Chicago Cubs Win, 4-3, As Tigers Fall (At) Short

Nothing this year comes easy for the Chicago Cubs, who entered the opener of their interleague home series against Detroit with a record of 20 wins and 40 losses, just a fraction ahead of San Diego in the dubious race for worst record in baseball.  And Tuesday night's game was no exception.

The Cubs scratched out a 3-0 lead behind one of lefty Paul Maholm's better starts. But Maholm, tiring in the 7th, was pulled with runners on first and second and no out, and reliever Casey Coleman pitched a little batting practice, surrendering a run-scoring single to pinch-hitter Ramon Santiago and a two-run single to Detroit centerfielder Austin Jackson that tied the game at 3 before James Russell came out of the bullpen to put out the fire.

Yet, in a marked reversal of fortune in a season in which the Cubs have managed repeatedly to snatch defeat from the jaws of victory, the North Siders scored a two-out run in the bottom of the 8th to pull out a 4-3 win, prompting a rare sighting of the "W" flag on the mast atop the centerfield scoreboard.
 

The Cubs' winning rally was about as small as "small ball" can get, and the winning run wouldn't have scored without help from the suddenly erratic throwing arm of Jhonny (yes, that is the correct spelling) Peralta, the Tigers' usually slick-fielding shortstop.

With one out in the 8th, Cubs' second baseman Darwin Barney -- whose two-run double in the 6th was the Cubs' biggest hit all game -- drew a walk from Tigers' lefty Phil Coke, who was in his second inning in relief of starter Max Scherzer. After third baseman Ian Stewart continued his season-long slump by striking out, pinch hitter Reed Johnson hit a dribbler up the third base line that went for an infield hit. Then the fun began. Tony Campana, the Cubs' center fielder, bounced a ball that should have gone for an easy inning-ending force play, but Peralta threw wide and pulled second baseman Santiago off the bag for an error.

That brought up Cubs' shortstop Starlin Castro, who is batting .302 on the season but had a terrible night at the plate that included three strikeouts. And truth be told, Castro didn't do much with the bases-loaded opportunity, tapping a ground ball (seen in the photo) that again looked like a rally-killer. But the ball bounced slowly to short, Castro hustled down the line, and Peralta's rushed throw pulled first baseman Prince Fielder off the base as Barney scampered across the plate.

And after Coleman's lead-squandering performance, the Cubs' bullpen was unusually efficient with Russell, Carlos Marmol and Shawn Camp retiring the final eight Tiger batters in a row. Marmol, who was removed from the team's closer role after some early-season meltdowns, got credit for the win, bringing his season record to 1-2. Camp picked up his first save of the season. Coke, now 1-3, took the loss for Detroit.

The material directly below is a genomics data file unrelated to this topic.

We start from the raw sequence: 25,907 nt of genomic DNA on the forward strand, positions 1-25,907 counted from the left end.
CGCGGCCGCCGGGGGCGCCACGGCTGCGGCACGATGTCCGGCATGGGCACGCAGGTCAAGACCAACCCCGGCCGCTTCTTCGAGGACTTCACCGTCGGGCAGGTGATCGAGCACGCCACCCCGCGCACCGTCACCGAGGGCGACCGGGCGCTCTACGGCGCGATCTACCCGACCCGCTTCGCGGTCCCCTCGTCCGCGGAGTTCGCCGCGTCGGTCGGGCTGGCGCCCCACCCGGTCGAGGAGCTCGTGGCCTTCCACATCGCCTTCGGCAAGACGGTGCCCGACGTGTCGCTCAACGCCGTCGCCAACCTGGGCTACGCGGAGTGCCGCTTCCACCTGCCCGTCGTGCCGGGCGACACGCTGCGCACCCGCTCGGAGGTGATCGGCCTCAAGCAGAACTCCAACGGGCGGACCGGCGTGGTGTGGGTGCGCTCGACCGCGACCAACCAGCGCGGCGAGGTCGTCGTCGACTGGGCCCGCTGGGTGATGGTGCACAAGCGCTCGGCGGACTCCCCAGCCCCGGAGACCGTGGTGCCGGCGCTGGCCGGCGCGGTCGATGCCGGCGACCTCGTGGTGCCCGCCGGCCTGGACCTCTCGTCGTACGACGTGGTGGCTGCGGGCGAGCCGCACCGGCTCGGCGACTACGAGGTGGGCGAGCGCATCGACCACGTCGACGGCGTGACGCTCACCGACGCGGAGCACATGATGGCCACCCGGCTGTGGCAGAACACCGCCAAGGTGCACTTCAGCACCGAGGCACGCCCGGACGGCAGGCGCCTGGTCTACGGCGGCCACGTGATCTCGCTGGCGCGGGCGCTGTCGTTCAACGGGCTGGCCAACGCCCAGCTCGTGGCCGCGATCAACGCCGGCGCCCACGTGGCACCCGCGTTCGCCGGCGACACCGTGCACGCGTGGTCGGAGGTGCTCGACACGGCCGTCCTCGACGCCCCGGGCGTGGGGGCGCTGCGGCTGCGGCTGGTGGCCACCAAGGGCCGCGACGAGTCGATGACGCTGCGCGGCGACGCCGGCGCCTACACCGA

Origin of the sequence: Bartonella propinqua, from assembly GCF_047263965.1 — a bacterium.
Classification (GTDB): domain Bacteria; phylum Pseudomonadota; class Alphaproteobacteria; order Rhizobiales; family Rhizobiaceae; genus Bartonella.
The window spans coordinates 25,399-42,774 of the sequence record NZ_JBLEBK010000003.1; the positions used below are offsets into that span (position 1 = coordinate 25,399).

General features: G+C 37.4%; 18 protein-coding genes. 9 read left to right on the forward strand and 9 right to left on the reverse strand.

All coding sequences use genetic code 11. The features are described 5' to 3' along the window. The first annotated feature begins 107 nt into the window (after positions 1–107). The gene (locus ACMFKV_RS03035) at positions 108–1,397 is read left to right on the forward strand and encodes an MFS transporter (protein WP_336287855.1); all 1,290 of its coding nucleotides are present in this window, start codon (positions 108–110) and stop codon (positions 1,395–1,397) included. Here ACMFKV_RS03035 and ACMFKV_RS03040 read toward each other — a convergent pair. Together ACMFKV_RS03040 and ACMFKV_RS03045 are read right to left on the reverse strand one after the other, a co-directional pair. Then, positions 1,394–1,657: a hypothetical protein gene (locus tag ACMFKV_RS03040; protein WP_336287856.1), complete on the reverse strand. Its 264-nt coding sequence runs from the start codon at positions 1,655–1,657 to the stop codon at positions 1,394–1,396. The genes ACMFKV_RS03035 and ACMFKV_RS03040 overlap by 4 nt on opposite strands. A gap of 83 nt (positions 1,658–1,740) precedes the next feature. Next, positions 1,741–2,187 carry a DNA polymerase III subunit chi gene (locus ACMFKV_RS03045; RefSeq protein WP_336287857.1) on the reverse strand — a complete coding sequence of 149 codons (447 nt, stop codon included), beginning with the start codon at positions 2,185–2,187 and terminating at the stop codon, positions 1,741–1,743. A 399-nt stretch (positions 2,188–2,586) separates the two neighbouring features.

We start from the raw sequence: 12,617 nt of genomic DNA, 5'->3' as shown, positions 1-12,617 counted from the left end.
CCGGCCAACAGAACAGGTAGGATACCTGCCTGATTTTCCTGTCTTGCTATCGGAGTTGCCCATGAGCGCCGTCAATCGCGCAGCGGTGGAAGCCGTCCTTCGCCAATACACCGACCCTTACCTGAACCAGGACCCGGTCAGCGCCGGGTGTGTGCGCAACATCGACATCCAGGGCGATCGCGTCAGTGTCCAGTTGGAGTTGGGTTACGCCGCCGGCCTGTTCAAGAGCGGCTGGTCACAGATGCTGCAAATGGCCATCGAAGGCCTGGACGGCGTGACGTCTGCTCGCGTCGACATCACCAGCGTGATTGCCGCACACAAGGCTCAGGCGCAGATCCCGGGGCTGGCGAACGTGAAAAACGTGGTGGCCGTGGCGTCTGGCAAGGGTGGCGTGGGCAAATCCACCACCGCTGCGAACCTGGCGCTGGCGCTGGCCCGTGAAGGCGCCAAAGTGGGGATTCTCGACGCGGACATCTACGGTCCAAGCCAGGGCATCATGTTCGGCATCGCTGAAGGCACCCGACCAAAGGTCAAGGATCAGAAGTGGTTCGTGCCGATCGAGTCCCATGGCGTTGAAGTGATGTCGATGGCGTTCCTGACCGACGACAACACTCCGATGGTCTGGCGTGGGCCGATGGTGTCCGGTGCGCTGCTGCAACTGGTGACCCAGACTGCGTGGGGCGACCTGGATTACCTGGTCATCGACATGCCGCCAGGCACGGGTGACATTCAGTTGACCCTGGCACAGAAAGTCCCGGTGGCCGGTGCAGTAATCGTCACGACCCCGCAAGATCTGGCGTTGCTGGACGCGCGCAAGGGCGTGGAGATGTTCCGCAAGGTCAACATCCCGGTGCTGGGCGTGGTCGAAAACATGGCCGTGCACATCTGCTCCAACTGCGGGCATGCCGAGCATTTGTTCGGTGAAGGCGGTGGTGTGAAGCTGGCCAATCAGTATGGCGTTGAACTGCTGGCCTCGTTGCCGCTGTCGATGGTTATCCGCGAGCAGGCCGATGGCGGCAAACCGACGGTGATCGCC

The problem for the Cubs Tuesday -- and in many of their losses this season -- is not that they don't get men on base. It's the frequency with which they leave them there. The Cubs had seven hits, drew seven walks and benefited from Peralta's back-to-back errors, but left 11 runners on, getting just one hit in 14 attempts with runners in scoring position (on second or third base). A big part of the reason is that the Tigers' pitchers recorded 12 strikeouts, with Castro and first baseman Bryan LaHair leading the way with three apiece.


(Tony Campana, the Cubs' speedy centerfielder, led off the 7th with a single and proceeded to steal second and third, but a strikeout by batter Bryan LaHair left him stranded. Campana, who also stole second in the 5th inning, now has 21 steals on the season, leading the majors.)

Still, Detroit's loss dropped the puzzling Tigers to a record of 28-33 and to six games behind the first-place Chicago White Sox (6-1 winners Tuesday over the St. Louis Cardinals) in the American League Central Division.

Detroit came off a 2011 season in which they won 95 games to run away with the Central, then knocked the New York Yankees out in the first round of the playoffs before losing the AL Championship Series to the Texas Rangers. Their off-season signing of slugging first baseman Prince Fielder, formerly of the Milwaukee Brewers, to a big free-agent contract had visions of the 2012 World Series dancing in Tigers' fans' heads. Fielder (.315 batting average, 10 homers, 40 RBI) and Miguel Cabrera, the team's other hitting star (.316, 13, 51) have held up their end of the bargain, but the Tigers' pitching has struggling mightily, with a team earned run average of 4.28, 24th of the 30 major league teams and just one place ahead of ... the Chicago Cubs.

The teams play game two of the three-game set Wednesday night, with an expected pitching matchup of Matt Garza (2-4, 3.99 ERA) for the Cubs and Rick Porcello (3-4, 5.03) for the Tigers.

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